Designs on prime property

Avni Institute of Art and Design’s quiet purchase of rundown properties in south Tel Aviv has proved a master stroke in real-estate.

Avni Institute of Art 520 (photo credit: Courtesy)
Avni Institute of Art 520
(photo credit: Courtesy)
The 75-year-old Avni Institute of Art and Design in South Tel Aviv is recreating itself into a major center of design, fashion, communications, and more. Over the past few years, the institute has been quietly buying up a number of the dilapidated buildings along Rehov Eilat. In what is proving to be a master-stroke in real-estate speculation, Avni now owns a total of 10 properties spread out over the area between the Noga Opera Theater and the newly restored Jaffa railway station complex.
“We began buying up ruined and rundown properties on Rehov Eilat,” says director Shimon Zameret. “Nobody wanted these properties in this godforsaken area,” he laughs.
The three-story building at Rehov Eilat 8 was bought for $85,000, and a complex of buildings adjacent to the train station for $190,000. No one would even dare give an estimate of what they are worth today. Avni now owns 10 buildings covering a total of over 5,000 square meters.
Avni’s development is transforming the entire neighborhood. Art and frame shops along Rehov Eilat are booming. Many of the school’s 700 students come from wealthier areas in North Tel Aviv.
“Avni is situated between Arabs and Jews, hi-techies and low-lifers, rich and poor, Mediterranean sunsets and screeching Dan buses,” says Dr. Chen Kertcher, academic dean of Avni. Many are calling it the new Soho district. Studio apartments and lofts are practically impossible to find in the area.
AS PART of Avni’s redevelopment, Zameret hired Yaakov Mishori in 2005 to direct the Art Department. Mishori is known as one of Israel’s most important contemporary artists. When he took over Avni’s Art Department, Mishori fired the entire staff and hired young artists fresh out of art school.
“He wanted to make sure that teachers still had fresh memories of what it’s like to be a young artist,” says Assi Meshullam, the 36- year-old associate director of the department.
“Young teachers still remember what it’s like to be a student. They do a much better job of helping young artists break into the Israeli art scene.”
Today not a single teacher in Avni is over 40 years old.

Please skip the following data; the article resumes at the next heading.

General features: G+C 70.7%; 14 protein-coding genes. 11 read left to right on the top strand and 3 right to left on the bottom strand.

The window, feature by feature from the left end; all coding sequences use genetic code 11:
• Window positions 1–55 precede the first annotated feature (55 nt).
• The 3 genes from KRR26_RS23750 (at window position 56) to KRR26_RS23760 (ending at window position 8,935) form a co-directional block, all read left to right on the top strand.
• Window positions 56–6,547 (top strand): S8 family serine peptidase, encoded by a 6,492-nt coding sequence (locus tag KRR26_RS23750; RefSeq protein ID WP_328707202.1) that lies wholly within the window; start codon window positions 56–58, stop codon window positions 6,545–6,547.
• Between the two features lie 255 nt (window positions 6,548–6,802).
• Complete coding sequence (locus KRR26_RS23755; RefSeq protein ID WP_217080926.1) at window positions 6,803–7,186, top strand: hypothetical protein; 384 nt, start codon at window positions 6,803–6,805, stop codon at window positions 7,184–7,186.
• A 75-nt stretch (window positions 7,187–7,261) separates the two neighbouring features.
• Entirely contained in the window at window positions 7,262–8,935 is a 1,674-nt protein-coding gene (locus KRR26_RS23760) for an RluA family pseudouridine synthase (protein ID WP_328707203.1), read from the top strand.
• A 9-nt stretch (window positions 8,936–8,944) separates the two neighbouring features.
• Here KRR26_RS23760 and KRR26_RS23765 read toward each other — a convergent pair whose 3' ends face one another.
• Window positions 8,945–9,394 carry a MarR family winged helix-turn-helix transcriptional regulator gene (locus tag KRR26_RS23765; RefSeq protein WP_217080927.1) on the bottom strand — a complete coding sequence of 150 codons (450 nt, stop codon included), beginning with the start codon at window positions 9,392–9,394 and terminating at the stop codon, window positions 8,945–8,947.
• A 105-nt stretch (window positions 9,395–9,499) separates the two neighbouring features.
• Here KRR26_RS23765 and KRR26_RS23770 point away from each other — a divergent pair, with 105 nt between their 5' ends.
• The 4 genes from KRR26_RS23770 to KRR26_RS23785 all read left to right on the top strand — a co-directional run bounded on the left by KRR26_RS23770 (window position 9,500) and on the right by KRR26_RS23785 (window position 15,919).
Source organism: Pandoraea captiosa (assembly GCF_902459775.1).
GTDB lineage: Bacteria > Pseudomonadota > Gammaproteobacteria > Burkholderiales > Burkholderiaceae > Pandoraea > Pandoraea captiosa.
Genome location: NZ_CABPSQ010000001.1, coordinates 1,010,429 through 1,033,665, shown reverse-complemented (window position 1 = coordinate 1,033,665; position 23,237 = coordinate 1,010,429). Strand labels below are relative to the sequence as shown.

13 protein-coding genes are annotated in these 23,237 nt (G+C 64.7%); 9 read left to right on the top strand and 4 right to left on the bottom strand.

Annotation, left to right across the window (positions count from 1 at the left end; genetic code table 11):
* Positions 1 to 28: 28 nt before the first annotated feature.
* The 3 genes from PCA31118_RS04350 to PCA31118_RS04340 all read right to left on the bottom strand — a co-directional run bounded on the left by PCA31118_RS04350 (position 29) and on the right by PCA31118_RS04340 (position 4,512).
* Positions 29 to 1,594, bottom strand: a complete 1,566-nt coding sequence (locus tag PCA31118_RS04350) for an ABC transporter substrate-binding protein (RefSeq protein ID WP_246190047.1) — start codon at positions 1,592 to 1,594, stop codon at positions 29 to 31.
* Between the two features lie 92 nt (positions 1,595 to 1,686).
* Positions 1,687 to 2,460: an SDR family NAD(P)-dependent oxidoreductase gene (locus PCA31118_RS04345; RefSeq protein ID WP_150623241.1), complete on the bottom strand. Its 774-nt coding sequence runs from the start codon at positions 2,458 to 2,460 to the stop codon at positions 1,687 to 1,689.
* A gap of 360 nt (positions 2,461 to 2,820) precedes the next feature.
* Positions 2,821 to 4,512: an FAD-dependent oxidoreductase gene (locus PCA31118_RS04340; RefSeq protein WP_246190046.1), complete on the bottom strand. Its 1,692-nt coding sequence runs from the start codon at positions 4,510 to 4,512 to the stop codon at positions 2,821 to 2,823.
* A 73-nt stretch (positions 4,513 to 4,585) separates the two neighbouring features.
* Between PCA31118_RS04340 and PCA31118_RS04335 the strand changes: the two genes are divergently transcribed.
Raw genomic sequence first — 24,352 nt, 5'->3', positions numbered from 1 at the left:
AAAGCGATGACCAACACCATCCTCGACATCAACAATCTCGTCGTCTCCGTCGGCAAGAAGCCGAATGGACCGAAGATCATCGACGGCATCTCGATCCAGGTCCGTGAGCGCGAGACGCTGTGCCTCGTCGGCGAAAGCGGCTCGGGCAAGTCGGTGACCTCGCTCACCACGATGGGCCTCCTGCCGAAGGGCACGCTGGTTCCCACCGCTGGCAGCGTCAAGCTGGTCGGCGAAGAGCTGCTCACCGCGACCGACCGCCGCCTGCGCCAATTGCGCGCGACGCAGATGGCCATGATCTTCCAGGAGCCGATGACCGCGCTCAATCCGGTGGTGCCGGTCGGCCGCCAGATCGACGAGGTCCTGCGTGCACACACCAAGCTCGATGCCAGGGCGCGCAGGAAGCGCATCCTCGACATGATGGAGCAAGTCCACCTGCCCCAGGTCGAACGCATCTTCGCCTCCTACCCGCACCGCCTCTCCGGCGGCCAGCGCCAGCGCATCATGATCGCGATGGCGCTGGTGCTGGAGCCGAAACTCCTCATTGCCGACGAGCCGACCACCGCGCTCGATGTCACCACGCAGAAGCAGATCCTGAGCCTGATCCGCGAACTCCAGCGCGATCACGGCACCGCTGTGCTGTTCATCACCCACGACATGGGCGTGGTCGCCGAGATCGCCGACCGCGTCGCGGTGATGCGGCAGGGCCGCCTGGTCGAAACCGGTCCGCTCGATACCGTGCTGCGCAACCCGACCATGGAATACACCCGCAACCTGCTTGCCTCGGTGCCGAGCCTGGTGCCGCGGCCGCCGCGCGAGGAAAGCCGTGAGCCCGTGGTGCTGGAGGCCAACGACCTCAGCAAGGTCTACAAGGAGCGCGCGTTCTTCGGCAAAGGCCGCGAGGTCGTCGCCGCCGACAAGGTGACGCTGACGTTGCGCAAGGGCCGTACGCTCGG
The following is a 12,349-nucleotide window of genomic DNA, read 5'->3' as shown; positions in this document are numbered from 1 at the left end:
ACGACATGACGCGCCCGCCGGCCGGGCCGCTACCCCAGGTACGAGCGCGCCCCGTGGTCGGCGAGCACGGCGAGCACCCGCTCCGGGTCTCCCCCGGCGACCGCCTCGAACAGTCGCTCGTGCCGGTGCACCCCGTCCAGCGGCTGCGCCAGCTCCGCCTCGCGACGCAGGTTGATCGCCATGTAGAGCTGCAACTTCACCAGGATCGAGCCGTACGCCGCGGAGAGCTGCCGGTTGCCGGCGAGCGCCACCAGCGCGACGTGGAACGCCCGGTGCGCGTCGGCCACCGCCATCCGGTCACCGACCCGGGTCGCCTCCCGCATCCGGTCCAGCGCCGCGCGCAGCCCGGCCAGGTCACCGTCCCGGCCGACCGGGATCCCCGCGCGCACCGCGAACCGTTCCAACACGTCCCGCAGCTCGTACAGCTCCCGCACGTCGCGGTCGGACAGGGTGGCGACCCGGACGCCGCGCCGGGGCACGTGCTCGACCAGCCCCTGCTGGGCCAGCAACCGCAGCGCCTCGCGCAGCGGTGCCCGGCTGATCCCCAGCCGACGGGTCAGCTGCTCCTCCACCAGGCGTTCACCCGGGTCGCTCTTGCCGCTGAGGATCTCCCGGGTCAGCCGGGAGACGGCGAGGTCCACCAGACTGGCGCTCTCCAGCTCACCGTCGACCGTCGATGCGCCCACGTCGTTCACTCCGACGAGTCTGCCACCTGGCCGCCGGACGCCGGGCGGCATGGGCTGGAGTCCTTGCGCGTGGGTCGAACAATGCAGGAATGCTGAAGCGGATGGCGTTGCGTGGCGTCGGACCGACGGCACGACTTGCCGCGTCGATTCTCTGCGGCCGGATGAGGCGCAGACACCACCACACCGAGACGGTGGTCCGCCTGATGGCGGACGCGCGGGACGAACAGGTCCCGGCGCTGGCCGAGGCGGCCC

And Avni is expanding its programs as well. Almost every year a new department is being developed.
“Now we are looking for another building in the area for our new Cinema Department,” says Zameret.
“Young people want to make significant movies today,” says Zameret. “They need lots of equipment and plenty of space.”
There are plans to open new departments for photography and jewelry.
Although the Avni Institute is well-known for its role in Israeli art over the past 75 years, it is still not recognized by the state as an institute of higher education.
According to Zameret, government regulators don’t have the resources, or just don’t want to subsidize yet another college. And without government approval, Avni cannot receive the subsidies other institutions receive.
But the government may not be able to ignore Avni for long. In cooperation with the Open University, Avni now offers full degree programs in interior design and architecture, industrial design, fashion design, visual communication and interactive communications.
Integrating Avni into the south end of Rehov Eilat is turning out to be more than just a financial windfall for the school.
“Students love this area,” says Kertcher.
“It allows them to taste the heart and soul of life in Tel Aviv.”
The whole area around Avni is a portrait of life in Tel Aviv-Jaffa. Anybody stuck in traffic on Jaffa Road as it turns into Rehov Eilat just past the Nehushtan building can’t help but notice the clanging metal workshops next to slick, high-fashion outlets, or the dozen or so hole-in-the-wall factories next to bridal salons, pork sausage butchers and textile manufacturers.
“This is the perfect breeding ground for young artists to develop intellectually and emotionally and create meaningful art,” says Kertcher. “The realities of everyday life on this corner challenge them on that neverending journey of becoming an artist.”